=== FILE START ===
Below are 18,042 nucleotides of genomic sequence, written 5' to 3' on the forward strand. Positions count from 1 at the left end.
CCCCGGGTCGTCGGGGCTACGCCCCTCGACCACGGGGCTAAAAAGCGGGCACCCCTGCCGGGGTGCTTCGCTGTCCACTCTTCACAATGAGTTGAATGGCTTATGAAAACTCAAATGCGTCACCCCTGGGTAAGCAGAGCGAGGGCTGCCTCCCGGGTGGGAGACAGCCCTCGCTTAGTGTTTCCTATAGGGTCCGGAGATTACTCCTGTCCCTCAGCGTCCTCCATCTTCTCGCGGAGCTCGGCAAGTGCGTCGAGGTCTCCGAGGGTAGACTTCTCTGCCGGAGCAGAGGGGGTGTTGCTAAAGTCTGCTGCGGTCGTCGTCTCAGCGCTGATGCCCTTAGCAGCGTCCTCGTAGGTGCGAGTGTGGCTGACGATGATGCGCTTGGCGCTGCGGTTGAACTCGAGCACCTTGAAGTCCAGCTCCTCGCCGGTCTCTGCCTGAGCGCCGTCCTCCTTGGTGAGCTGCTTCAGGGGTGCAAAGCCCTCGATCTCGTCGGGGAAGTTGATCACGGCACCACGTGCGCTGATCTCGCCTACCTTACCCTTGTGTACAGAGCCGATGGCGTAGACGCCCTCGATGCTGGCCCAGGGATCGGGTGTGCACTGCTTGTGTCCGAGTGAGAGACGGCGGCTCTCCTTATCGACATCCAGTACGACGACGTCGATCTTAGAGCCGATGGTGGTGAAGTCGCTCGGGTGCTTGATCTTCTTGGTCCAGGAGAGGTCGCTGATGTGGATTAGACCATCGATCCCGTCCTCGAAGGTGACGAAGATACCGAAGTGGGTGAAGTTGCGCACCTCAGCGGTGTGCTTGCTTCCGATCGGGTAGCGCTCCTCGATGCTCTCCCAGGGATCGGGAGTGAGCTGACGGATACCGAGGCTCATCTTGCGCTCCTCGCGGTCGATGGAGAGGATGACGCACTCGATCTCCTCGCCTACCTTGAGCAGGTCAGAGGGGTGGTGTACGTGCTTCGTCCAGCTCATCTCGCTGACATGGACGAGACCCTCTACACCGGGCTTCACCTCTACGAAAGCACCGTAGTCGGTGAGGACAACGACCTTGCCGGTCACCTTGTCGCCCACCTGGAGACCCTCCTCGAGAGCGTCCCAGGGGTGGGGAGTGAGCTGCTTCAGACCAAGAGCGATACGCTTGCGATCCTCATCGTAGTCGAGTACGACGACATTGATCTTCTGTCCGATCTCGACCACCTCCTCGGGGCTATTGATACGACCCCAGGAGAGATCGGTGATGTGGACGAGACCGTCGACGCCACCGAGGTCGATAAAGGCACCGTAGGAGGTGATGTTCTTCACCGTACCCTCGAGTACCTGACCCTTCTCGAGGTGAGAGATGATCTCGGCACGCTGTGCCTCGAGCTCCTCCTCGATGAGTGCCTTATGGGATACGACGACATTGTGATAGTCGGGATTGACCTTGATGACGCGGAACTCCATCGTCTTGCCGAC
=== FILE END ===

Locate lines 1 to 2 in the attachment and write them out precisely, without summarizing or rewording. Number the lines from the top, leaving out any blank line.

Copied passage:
Below are 18,042 nucleotides of genomic sequence, written 5' to 3' on the forward strand. Positions count from 1 at the left end.
CCCCGGGTCGTCGGGGCTACGCCCCTCGACCACGGGGCTAAAAAGCGGGCACCCCTGCCGGGGTGCTTCGCTGTCCACTCTTCACAATGAGTTGAATGGCTTATGAAAACTCAAATGCGTCACCCCTGGGTAAGCAGAGCGAGGGCTGCCTCCCGGGTGGGAGACAGCCCTCGCTTAGTGTTTCCTATAGGGTCCGGAGATTACTCCTGTCCCTCAGCGTCCTCCATCTTCTCGCGGAGCTCGGCAAGTGCGTCGAGGTCTCCGAGGGTAGACTTCTCTGCCGGAGCAGAGGGGGTGTTGCTAAAGTCTGCTGCGGTCGTCGTCTCAGCGCTGATGCCCTTAGCAGCGTCCTCGTAGGTGCGAGTGTGGCTGACGATGATGCGCTTGGCGCTGCGGTTGAACTCGAGCACCTTGAAGTCCAGCTCCTCGCCGGTCTCTGCCTGAGCGCCGTCCTCCTTGGTGAGCTGCTTCAGGGGTGCAAAGCCCTCGATCTCGTCGGGGAAGTTGATCACGGCACCACGTGCGCTGATCTCGCCTACCTTACCCTTGTGTACAGAGCCGATGGCGTAGACGCCCTCGATGCTGGCCCAGGGATCGGGTGTGCACTGCTTGTGTCCGAGTGAGAGACGGCGGCTCTCCTTATCGACATCCAGTACGACGACGTCGATCTTAGAGCCGATGGTGGTGAAGTCGCTCGGGTGCTTGATCTTCTTGGTCCAGGAGAGGTCGCTGATGTGGATTAGACCATCGATCCCGTCCTCGAAGGTGACGAAGATACCGAAGTGGGTGAAGTTGCGCACCTCAGCGGTGTGCTTGCTTCCGATCGGGTAGCGCTCCTCGATGCTCTCCCAGGGATCGGGAGTGAGCTGACGGATACCGAGGCTCATCTTGCGCTCCTCGCGGTCGATGGAGAGGATGACGCACTCGATCTCCTCGCCTACCTTGAGCAGGTCAGAGGGGTGGTGTACGTGCTTCGTCCAGCTCATCTCGCTGACATGGACGAGACCCTCTACACCGGGCTTCACCTCTACGAAAGCACCGTAGTCGGTGAGGACAACGACCTTGCCGGTCACCTTGTCGCCCACCTGGAGACCCTCCTCGAGAGCGTCCCAGGGGTGGGGAGTGAGCTGCTTCAGACCAAGAGCGATACGCTTGCGATCCTCATCGTAGTCGAGTACGACGACATTGATCTTCTGTCCGATCTCGACCACCTCCTCGGGGCTATTGATACGACCCCAGGAGAGATCGGTGATGTGGACGAGACCGTCGACGCCACCGAGGTCGATAAAGGCACCGTAGGAGGTGATGTTCTTCACCGTACCCTCGAGTACCTGACCCTTCTCGAGGTGAGAGATGATCTCGGCACGCTGTGCCTCGAGCTCCTCCTCGATGAGTGCCTTATGGGATACGACGACATTGTGATAGTCGGGATTGACCTTGATGACGCGGAACTCCATCGTCTTGCCGAC